///Do our user-set resize function and resize the screen

    SAEResize( currentScreenInfo.Width, currentScreenInfo.Height);
    screen = SDL_SetVideoMode( currentScreenInfo.Width, currentScreenInfo.Height, SAE_DEFAULT_SCREEN_BYTES_PER_PIXEL, videoFlags);

I figure I must be missing something, or I don't know something about how SDL/OpenGL/GLEW works on windows.

Edit: Looks like I'm probably not going to get a concrete answer to my question, I suppose I should just rewrite my code to use DirectX, ah well, no biggie.

share|improve this question
Shot in the dark: Did you install drivers for your GPU? By default, the drivers that come bundled with Windows do not provide hardware accelerated OpenGL. –  Nikos C. Oct 20 '12 at 2:29
God I wish it were that simple :( Drivers are fully updated. –  Daemonus Oct 20 '12 at 2:58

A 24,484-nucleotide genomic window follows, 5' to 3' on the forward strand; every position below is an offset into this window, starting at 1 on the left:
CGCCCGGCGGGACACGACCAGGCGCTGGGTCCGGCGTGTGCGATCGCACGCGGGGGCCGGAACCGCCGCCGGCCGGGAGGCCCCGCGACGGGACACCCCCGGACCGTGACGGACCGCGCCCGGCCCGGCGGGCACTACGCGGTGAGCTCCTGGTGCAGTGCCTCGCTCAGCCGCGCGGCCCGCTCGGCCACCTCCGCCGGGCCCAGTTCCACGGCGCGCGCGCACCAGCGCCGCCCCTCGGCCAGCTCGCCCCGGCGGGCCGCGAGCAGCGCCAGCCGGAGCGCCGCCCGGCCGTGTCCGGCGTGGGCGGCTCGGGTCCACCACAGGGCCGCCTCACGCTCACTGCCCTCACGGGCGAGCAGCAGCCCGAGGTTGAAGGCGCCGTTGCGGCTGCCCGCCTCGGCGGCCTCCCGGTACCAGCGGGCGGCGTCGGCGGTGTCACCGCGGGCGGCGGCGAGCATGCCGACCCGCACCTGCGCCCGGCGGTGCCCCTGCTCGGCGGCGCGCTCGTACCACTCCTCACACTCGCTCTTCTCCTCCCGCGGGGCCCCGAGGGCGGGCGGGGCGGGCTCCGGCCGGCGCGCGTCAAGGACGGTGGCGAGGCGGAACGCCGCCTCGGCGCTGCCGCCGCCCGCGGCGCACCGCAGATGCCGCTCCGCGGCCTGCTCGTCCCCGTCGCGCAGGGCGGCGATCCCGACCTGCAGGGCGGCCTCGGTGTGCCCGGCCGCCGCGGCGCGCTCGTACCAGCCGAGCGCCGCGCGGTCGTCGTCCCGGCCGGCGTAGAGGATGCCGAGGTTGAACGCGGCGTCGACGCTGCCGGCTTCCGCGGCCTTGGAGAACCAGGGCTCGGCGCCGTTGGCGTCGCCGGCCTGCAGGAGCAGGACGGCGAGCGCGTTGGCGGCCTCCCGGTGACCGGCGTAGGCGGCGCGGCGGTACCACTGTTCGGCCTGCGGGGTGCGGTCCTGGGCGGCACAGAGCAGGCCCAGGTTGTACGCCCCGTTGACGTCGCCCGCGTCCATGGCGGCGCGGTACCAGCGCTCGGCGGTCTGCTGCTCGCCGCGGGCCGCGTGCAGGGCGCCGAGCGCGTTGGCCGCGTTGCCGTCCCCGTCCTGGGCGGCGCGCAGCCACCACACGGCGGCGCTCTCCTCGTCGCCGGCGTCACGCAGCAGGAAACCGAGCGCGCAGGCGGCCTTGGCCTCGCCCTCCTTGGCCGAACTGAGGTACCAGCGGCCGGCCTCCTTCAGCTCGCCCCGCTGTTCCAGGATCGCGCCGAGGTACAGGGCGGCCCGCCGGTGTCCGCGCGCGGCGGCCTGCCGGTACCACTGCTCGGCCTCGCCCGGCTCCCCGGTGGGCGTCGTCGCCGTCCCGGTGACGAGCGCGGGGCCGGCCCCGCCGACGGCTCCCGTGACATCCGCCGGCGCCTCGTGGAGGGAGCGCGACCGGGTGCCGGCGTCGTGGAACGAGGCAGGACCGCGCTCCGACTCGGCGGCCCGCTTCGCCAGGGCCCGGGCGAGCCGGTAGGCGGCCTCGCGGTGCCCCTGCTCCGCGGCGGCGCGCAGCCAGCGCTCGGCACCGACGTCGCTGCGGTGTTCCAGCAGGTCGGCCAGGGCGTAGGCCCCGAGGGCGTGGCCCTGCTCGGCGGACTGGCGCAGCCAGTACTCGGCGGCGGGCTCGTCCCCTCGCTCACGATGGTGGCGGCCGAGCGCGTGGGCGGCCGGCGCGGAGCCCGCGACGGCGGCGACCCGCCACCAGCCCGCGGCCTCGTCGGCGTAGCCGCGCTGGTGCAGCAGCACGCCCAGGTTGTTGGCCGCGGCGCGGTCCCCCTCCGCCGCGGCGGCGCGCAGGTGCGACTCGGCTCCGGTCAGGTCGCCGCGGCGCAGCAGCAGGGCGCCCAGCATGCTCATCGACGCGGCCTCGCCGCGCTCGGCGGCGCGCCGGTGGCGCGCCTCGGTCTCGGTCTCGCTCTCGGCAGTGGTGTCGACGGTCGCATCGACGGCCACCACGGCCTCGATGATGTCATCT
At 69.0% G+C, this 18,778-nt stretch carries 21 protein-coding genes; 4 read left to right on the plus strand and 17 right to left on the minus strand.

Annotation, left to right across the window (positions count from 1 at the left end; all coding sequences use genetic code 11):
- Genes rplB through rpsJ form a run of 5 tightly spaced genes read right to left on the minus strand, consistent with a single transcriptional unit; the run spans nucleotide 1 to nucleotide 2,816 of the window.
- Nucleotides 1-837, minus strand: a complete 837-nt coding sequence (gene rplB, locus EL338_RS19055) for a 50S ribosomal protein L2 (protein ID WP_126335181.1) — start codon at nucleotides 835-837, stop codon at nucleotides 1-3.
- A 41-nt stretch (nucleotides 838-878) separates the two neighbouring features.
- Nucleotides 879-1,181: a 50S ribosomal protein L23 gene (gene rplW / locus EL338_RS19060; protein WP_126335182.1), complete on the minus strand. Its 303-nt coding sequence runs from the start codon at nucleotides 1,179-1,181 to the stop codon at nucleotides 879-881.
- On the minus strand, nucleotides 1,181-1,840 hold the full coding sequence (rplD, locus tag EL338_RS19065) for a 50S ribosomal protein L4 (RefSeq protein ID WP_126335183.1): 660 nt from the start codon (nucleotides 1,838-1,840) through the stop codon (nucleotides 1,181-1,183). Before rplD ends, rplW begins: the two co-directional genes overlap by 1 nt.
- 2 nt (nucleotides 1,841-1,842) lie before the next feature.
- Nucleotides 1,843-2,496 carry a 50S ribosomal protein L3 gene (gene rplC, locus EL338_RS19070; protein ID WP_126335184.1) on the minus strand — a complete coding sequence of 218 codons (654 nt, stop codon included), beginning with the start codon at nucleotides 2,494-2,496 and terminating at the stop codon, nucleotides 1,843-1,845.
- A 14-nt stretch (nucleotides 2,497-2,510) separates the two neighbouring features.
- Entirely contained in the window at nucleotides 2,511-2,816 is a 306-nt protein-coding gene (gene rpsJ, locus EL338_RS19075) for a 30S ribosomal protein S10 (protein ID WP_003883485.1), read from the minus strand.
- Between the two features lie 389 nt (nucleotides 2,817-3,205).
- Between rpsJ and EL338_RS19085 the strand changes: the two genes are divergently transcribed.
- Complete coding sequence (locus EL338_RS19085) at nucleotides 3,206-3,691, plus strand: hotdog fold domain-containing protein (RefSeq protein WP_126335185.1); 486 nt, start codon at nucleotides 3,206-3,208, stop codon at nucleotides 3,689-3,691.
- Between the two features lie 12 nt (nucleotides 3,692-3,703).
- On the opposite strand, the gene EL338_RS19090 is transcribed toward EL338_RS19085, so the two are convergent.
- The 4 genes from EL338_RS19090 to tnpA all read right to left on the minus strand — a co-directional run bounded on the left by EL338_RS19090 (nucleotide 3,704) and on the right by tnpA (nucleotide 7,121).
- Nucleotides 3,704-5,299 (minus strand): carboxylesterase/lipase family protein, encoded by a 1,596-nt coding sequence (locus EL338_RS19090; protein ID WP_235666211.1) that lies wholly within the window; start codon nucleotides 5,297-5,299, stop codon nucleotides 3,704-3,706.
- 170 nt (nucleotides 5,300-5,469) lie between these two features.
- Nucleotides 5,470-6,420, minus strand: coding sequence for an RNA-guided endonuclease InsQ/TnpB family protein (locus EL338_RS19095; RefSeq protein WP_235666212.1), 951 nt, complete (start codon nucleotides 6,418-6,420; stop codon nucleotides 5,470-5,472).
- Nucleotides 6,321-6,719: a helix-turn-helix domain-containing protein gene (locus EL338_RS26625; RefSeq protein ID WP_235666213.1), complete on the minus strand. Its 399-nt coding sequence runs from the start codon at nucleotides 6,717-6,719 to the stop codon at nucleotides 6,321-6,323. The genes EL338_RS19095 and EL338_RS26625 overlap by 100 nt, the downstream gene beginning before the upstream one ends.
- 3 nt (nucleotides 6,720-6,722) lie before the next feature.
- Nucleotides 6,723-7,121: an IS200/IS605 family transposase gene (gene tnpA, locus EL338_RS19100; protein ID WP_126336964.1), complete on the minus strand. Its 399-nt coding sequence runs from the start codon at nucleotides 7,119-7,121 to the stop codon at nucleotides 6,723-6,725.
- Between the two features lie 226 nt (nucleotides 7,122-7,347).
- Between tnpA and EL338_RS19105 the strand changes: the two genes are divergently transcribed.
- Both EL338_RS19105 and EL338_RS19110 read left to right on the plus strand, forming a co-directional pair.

@Daemonus: Did you just update the drivers, or did you actually go to your GPU vendor's website, download the full driver package there and install that? –  datenwolf Oct 20 '12 at 9:09
@Daemonus: Also, what happens if you use GLEW in Linux as well? –  datenwolf Oct 20 '12 at 9:09
I actually went to nVidia's website and installed the latest versions, no change. –  Daemonus Oct 20 '12 at 17:59

1 Answer 1

I don't think this is the main reason for your problems, but: Why on earth are so many people, including OP setting the projection matrix in the window resizing handler? Why? Setting matrices goes all into the display function.

Also the projection matrix should only be used to set the "lens". One must not set the view position with the projection matrix. gluLookAt on projection matrix mode: Big, fat NoGo!

You said you're using shaders. So why are you using fixed functio matrix operations at all? Pass the matrices as uniforms. This also immediately resolves the problem of doing stuff in the resize handler, where it doesn't belong.

share|improve this answer
As you said all you're doing with the projection matrix is setting up the the "lens". This is only required when we re-size the window and doesn't have to be done on every call to the display function. The only reason I use gluLookAt is because it simplifies setting up that lens. –  Daemonus Oct 20 '12 at 17:53